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Deploy Enterprise-Edition on Kubernetes


This tutorial explains how to setup OctoPerf Enterprise-Edition on a Kubernetes cluster using OctoPerf Helm Chart.


This tutorial requires:

  • Know what a Makefile is, and what it's being used for,
  • Know what Docker is and what it's being used for,
  • Basic understand Kubernetes concepts (like pods, deployments, replicatset it's made of)
  • Knowledge about how to use kubectl command to interact with your Kubernetes (k8s) cluster,
  • Minikube installed on your computer, (which itself requires VirtualBox)
  • Helm install. Helm allows to install Helm Charts on your K8s cluster,
  • a local computer running Linux, preferrably Ubuntu LTS, with at least 4 CPUS and 16GB RAM.

The next chapters of this tutorial suppose you are familiar with all the technologies listed above.


The tutorials helps you to:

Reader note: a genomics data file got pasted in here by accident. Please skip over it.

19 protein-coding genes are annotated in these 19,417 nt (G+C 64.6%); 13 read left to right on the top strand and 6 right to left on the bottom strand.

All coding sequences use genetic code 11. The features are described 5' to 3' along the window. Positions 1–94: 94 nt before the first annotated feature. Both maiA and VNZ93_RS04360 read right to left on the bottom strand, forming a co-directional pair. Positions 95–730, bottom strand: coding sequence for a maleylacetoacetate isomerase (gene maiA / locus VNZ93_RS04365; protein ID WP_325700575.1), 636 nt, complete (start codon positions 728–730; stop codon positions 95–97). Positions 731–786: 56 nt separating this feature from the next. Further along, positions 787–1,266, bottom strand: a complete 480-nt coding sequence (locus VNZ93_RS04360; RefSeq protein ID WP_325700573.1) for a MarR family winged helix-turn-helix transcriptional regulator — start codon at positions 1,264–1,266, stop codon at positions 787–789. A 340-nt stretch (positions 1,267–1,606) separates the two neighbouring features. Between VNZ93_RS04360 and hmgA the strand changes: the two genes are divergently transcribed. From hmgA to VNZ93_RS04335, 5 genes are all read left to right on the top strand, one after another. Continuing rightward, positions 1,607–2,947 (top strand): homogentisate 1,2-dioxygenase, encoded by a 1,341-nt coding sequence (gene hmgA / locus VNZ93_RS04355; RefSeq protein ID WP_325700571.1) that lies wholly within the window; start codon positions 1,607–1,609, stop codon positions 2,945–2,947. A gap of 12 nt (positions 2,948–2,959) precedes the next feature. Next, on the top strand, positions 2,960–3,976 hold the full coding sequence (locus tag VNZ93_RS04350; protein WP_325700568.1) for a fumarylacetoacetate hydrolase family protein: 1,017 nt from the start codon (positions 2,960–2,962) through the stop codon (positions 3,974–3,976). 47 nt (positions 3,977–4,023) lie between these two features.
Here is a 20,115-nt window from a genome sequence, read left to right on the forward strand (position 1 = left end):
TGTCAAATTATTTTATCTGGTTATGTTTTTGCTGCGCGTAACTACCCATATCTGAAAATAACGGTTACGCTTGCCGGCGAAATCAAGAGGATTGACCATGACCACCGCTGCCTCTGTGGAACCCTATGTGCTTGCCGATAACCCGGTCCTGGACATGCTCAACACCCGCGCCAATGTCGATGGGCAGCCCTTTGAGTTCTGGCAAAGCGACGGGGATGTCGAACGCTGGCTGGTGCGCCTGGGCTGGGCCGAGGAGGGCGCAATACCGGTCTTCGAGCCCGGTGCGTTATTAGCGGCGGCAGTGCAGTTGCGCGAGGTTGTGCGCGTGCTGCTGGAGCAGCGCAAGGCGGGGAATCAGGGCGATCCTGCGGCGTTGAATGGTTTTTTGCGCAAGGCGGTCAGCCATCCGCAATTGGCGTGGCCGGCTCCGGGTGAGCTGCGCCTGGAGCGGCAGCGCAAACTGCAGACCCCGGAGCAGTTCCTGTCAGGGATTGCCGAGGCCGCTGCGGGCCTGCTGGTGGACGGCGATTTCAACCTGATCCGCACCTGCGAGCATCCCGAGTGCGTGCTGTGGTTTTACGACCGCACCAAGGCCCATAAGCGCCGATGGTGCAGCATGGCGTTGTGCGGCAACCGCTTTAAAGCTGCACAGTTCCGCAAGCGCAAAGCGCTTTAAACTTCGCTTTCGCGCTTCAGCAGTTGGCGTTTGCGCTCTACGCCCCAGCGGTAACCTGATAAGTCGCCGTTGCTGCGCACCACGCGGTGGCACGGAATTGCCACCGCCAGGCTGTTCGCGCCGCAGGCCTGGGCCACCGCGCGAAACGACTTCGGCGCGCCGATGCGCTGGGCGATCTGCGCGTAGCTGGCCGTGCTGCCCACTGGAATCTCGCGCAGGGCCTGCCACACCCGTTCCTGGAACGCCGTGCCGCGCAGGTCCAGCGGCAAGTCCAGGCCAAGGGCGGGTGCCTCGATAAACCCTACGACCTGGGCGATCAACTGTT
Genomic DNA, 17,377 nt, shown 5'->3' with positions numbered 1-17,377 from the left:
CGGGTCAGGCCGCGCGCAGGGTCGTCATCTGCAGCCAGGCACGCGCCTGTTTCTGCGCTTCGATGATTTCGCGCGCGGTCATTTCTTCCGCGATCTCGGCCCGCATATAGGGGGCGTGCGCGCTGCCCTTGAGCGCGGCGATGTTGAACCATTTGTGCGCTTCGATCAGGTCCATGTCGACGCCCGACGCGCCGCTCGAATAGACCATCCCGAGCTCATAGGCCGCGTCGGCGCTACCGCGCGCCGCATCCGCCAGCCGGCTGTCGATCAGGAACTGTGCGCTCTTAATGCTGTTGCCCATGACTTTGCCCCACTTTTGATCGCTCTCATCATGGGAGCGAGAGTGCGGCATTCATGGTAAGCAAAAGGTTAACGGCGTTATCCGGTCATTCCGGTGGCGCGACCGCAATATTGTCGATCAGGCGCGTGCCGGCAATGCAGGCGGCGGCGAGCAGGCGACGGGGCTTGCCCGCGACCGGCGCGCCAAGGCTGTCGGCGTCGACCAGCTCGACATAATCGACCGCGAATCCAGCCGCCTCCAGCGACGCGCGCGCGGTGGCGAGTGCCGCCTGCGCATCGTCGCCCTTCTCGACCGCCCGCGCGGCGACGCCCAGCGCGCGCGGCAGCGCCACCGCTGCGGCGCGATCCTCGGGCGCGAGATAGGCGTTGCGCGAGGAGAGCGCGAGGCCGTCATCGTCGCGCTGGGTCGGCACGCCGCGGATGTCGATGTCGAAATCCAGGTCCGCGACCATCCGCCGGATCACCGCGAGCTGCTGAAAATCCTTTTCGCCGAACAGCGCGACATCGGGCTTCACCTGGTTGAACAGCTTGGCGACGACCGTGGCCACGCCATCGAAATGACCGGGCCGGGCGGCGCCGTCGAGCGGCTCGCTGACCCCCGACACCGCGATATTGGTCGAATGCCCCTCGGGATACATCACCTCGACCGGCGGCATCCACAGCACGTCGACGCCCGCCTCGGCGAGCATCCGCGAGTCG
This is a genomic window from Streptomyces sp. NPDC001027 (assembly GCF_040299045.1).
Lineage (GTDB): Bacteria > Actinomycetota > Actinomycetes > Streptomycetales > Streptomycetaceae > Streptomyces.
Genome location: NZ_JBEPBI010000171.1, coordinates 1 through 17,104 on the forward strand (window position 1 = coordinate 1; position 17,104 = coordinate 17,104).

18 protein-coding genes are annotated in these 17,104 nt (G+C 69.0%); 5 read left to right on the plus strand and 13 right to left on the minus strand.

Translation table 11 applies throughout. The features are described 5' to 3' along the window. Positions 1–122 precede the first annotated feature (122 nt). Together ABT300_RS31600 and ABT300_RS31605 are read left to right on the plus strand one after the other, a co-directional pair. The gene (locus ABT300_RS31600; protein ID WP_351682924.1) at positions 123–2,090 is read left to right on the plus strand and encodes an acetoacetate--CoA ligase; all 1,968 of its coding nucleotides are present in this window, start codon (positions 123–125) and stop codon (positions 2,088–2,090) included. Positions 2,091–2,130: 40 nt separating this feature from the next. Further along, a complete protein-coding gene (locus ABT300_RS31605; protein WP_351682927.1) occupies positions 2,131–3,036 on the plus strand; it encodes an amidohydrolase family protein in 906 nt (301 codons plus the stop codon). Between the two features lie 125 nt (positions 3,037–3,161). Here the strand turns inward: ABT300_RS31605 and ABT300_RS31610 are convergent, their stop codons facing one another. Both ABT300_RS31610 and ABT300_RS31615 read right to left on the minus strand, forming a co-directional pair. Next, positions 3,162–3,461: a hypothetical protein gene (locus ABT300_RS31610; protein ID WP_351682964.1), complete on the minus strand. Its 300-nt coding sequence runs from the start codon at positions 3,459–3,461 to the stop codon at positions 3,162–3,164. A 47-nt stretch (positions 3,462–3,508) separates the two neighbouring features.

• Setup a virtual machine with k8s preinstalled using Minikube,
  • Install the tools required to interact with the k8s cluster previously setup,
  • Install OctoPerf Enterprise-Edition Helm Chart on your local k8s cluster.

Getting Started

To get started, you must:

Make sure to start Minikube with at least 2 CPUs and 8GB RAM. By default, minikube is configured to use only 1 CPU with 1024MB RAM. It won't be enough to run OctoPerf Enterprise-Edition. Minikube automatically configures kubectl to interact with the k8s cluster inside the virtual machine. The VM should have the following private IP:

Minikube Setup

Start a new virtual machine using minikube. It may take a few minutes before the virtual machine is up and running. You should see the following message once the virtual machine is started: